Sunday, December 6, 2009

Social Security and Its Future

By Laura Reginelli

According to eHow, Social Security is “the common term for the U.S. government's group of public disability and pension schemes. Starting in 1935, they have collectively become the single largest social program in the United States. In modern times, the stability of Social Security has come into question due to an increasingly aging population placing greater demands on a stagnant or shrinking pool of resources.”

Due to shaky economic times recently, the future of Social Security is constantly being questioned. Many fear that it may disappear by the time that they can retire. According to experts, the system will be functioning to its maximum capacity until 2042, but around there the returns to workers will start to decrease quite dramatically.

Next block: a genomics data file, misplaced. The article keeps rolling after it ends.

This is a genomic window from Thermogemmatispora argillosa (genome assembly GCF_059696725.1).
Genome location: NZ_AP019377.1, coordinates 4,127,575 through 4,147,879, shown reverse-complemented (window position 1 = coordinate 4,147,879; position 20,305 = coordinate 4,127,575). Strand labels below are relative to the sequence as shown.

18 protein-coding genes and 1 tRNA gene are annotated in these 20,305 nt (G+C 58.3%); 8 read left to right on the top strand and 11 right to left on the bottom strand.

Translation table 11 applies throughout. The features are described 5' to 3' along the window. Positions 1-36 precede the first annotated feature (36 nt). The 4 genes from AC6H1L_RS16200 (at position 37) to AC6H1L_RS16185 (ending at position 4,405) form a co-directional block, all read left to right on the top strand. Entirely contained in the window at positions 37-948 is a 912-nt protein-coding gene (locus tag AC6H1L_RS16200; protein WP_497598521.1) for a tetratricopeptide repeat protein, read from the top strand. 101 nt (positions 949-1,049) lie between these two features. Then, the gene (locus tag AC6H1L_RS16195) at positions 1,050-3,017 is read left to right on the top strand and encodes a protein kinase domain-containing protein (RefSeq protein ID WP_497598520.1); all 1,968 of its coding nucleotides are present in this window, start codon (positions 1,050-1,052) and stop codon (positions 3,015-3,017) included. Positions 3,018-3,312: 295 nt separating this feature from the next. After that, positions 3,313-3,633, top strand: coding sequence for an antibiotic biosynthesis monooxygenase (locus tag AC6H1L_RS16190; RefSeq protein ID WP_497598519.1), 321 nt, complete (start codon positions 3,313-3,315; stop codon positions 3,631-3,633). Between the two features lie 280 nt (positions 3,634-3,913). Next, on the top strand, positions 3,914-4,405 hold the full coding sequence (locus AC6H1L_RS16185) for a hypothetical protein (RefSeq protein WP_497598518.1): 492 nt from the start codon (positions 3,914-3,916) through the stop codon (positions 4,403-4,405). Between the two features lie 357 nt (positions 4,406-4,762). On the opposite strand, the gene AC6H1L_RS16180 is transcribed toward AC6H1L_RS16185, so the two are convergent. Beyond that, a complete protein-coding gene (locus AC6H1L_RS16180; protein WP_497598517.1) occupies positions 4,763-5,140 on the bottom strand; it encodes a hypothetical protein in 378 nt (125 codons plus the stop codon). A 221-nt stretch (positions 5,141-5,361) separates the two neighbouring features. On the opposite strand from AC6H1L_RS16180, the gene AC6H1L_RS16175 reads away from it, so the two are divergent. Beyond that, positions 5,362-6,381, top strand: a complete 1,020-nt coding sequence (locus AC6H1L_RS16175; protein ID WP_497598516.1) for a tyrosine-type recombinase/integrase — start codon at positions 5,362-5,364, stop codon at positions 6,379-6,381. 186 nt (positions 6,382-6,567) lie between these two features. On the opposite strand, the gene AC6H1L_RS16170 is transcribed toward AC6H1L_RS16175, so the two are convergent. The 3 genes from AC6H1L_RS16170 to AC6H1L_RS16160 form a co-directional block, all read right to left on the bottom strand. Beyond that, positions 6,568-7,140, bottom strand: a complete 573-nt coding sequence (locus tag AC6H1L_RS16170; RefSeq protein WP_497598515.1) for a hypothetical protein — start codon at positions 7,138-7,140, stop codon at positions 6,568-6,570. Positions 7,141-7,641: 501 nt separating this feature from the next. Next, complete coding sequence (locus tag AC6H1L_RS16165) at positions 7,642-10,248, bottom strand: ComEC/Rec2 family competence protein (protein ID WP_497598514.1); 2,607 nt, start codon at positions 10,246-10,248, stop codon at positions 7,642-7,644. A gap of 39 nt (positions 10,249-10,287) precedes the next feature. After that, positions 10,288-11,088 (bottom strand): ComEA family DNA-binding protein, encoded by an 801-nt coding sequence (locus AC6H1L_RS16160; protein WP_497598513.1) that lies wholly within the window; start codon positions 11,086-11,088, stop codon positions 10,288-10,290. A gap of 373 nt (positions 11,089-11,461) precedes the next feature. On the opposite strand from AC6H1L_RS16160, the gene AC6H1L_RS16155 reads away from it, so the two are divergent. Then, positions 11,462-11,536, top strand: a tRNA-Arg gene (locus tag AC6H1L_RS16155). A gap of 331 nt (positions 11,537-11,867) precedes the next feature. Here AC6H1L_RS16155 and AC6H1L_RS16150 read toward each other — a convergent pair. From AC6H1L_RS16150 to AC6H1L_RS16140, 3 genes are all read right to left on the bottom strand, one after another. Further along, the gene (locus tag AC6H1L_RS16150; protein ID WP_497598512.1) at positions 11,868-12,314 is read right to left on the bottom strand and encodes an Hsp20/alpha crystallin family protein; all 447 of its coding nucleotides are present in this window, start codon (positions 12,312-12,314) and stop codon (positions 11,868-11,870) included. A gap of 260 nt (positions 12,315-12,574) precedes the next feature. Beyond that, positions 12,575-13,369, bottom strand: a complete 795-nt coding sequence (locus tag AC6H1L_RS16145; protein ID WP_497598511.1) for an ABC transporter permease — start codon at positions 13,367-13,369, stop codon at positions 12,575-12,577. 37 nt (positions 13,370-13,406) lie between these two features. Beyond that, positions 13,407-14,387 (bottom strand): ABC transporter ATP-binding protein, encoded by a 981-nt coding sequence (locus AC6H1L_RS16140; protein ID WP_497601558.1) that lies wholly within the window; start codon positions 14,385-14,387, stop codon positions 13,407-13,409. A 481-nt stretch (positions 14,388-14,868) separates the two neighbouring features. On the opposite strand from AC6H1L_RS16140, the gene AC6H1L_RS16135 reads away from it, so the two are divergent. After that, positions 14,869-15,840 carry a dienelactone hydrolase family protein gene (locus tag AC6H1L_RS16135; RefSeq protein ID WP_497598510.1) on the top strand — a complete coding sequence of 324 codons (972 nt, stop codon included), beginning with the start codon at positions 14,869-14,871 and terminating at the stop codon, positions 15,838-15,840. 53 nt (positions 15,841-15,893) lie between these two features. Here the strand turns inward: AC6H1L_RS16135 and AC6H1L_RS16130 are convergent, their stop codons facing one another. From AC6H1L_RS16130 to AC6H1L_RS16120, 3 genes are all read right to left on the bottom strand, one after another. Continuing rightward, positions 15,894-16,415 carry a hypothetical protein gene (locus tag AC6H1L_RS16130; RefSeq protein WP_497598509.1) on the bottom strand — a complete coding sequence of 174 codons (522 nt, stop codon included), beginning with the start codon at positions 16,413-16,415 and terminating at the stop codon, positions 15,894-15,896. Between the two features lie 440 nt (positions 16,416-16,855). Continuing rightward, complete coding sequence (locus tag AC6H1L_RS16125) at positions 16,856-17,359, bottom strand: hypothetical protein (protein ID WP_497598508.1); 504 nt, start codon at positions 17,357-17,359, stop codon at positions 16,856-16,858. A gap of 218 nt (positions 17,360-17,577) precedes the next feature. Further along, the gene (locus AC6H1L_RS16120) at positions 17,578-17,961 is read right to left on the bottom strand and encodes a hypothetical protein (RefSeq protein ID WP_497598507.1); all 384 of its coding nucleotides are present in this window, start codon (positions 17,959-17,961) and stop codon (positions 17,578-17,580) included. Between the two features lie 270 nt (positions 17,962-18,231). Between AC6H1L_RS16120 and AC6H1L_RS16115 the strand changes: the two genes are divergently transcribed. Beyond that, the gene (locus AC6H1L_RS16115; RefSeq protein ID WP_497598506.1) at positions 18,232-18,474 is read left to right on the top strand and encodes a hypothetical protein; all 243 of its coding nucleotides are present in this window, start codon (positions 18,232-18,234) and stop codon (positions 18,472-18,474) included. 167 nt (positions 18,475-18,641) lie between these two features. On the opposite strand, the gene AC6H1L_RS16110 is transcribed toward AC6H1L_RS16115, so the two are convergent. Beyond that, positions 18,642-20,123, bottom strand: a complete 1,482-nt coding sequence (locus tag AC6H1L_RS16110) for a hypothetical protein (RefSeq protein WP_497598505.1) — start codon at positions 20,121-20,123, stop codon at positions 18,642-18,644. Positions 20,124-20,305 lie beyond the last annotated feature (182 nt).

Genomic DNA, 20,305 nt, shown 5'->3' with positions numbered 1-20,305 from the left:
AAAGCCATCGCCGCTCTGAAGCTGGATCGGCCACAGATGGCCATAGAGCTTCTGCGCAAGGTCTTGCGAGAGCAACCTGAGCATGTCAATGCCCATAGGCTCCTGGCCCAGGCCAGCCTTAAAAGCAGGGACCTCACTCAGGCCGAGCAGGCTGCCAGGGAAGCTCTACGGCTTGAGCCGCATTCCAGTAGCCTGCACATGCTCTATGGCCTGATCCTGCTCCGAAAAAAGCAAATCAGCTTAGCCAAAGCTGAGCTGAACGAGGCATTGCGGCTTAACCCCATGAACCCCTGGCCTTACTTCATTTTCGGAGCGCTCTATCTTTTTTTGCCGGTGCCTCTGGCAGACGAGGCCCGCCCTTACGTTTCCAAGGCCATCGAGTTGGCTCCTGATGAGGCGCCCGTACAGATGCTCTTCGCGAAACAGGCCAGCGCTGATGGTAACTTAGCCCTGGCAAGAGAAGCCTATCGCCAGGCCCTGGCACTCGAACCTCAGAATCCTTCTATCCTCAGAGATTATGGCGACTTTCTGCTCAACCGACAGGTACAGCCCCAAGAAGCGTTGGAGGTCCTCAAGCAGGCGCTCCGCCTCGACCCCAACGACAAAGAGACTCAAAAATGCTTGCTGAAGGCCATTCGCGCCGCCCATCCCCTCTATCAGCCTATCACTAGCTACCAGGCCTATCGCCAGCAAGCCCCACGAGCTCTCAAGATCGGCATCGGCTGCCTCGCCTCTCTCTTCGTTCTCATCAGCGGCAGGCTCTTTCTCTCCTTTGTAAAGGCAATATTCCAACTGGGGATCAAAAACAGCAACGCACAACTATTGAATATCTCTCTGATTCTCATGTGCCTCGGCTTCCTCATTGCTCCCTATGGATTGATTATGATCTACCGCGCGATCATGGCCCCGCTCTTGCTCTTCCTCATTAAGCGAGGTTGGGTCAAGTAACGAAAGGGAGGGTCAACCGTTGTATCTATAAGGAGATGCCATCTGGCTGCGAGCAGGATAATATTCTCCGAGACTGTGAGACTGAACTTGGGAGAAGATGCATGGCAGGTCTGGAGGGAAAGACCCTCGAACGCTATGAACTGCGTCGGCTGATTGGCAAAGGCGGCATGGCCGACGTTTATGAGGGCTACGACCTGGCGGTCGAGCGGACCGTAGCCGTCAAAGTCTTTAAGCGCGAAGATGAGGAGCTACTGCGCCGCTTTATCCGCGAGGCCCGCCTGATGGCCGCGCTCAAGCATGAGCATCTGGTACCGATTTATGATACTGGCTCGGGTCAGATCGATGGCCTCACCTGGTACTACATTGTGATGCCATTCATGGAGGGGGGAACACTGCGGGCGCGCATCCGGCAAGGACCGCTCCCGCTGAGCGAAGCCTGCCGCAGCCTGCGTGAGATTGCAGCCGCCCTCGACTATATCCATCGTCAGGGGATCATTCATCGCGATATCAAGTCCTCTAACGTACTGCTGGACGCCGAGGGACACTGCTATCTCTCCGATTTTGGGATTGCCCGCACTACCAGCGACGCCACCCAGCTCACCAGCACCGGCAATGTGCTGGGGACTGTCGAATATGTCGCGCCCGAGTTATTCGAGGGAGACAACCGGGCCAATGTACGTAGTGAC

In the meanwhile, Social Security serves as a means for both retirement and disability income which is funded by payroll taxes. Social Security essentially works in a cyclic pattern in which you give money to the system through your paycheck and that money goes to current retirees. Then when you are retired the money will be coming from payroll taxes of current employees.

Social Security is generally a heated topic of debate. Many are unsure of the future for the program, if it will continue and if it should be reformed to work differently. It is clear that it will continue to be an important topic of discussion as we go through this economically changing time period.


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